My father died on July 23, 2012. It was a Monday, and for awhile thereafter, we tapped out time's rhythm by that day: One week since Daddy died. Two weeks. Five. Eight.
As the multiples of seven slipped through our fingers and into the fog surrounding us, we began measuring by a certain day of the month: September 23. December 23. January 23. May 23.
We have watched the calendar pages blow away like they would in an old black-and-white movie, marking off the milestones that make up our lives without him: his birthday and each of ours; every full moon, every season, every holiday (Father's Day was especially hard).
And now, somehow, it's been a year since Dad died, which could as easily be two days or three weeks or 10 years or 20. I don't want my father to be dead at all, and I certainly don't want him to have been dead for a year.
So what happens the day after a year has passed? When I see a man pull a white handkerchief out of his pocket, will it take me a second more to remember that Daddy used to always carry one? Will I smell chili and not immediately think of the pots of it (and the mess) he'd make while we in Colorado? Do I forget the words to "The Creation of Sam McGee," a major player in his poetry repertoire?
Maybe I just become a veteran, a longstanding member of that club none of us wants to join, the one made up of shell-shocked children whose parents' deaths have made them inextricably adults.
His death made me feel vulnerable, but also invincible. So to be honest, I think part of me believes that once the calendar page flips over, we'll no longer be under the comforting quilt that wraps around our shoulders and protects us from anything bad.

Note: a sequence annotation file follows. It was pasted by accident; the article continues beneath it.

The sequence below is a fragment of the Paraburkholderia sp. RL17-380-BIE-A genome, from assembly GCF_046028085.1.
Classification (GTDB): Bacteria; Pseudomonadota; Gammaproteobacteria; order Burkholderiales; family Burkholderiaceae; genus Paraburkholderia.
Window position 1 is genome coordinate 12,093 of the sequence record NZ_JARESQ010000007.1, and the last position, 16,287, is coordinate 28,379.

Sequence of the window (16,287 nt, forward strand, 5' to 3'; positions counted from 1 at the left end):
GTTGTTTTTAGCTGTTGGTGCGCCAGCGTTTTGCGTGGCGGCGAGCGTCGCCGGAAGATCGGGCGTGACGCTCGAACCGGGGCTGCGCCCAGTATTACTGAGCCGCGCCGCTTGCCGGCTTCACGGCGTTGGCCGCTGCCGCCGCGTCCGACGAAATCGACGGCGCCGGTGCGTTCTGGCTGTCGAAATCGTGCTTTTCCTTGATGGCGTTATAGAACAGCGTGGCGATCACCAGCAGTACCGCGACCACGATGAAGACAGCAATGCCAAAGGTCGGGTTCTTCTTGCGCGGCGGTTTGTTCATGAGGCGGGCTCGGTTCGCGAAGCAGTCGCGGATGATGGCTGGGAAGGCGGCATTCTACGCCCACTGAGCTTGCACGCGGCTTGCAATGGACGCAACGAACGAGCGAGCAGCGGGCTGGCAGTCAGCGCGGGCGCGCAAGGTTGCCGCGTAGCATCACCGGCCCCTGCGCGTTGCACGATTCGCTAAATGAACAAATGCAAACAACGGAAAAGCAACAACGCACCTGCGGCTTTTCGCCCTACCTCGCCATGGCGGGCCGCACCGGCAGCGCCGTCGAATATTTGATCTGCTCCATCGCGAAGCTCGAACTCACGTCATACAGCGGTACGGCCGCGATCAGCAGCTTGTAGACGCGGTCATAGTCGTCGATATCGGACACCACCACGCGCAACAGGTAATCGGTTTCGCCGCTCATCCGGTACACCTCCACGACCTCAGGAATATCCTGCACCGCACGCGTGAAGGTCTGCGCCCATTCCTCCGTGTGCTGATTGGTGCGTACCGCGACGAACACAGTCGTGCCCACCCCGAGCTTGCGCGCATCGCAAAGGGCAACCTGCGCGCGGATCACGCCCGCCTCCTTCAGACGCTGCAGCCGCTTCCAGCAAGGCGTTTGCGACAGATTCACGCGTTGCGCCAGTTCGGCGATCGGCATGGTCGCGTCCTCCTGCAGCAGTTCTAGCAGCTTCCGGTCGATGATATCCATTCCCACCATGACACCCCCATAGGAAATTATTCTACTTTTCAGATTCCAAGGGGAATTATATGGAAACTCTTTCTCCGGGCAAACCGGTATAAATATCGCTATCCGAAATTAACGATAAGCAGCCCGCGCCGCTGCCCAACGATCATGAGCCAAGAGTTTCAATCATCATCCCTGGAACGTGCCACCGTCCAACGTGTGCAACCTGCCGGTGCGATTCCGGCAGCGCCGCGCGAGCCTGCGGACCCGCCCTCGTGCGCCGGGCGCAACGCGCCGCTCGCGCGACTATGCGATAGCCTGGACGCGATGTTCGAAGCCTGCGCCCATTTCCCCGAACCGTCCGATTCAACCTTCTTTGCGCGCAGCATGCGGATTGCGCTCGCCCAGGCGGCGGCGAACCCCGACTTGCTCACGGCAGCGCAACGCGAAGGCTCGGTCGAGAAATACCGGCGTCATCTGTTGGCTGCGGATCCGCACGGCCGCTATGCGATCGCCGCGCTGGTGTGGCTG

I can forget to wear sunscreen and I won't get sunburned. I can eat as much peanut butter as I want and not gain weight. Storm clouds may gather while I'm running, but I know they won't release their torrents until I'm home safely.
I lost my father, I alternately whisper or scream from under the cloth; isn't that enough?
This popped into my head last week, when I was desperate because I didn't know where my son was. Charlie said he was going to Tom Thumb to get a can of tuna, and then (because I wasn't in the mood to cook) pick up dinner at a nearby restaurant. He'd skipped the part telling me that he'd do those things after volleyball, which I'd forgotten that he plays on Thursday nights. I only knew he'd been gone more than an hour, and that the grocery store is five minutes away.
Before he called, I paced the sidewalk, willing the comfort quilt not to slip as I looked up at the stars and thought, "No no no no no. My dad died and that's more than plenty."
My father taught me how to ride a bike and how to drive a car, how to take a refrigerator of seemingly disparate leftovers and turn them into a culinary work of art. He taught me to love coconut, and that crying is OK, and that being tone deaf should not stop anyone from belting out Christmas carols.
He taught me to be kind, to cherish my brothers and sisters, to pick up dropped items with my toes. (He tried to teach me to dance, and to believe more completely in myself, and that airplane turbulence is nothing to fear, but those continue to be works in progress).
He didn't teach me how not to miss him. And as awful as parts of this year have been, as many paper towels and shoulders I've soaked with my tears, I'm realizing -- in miniscule doses -- maybe that isn't knowledge I'd want imparted. I will always miss him. And for that gift, I am eternally grateful.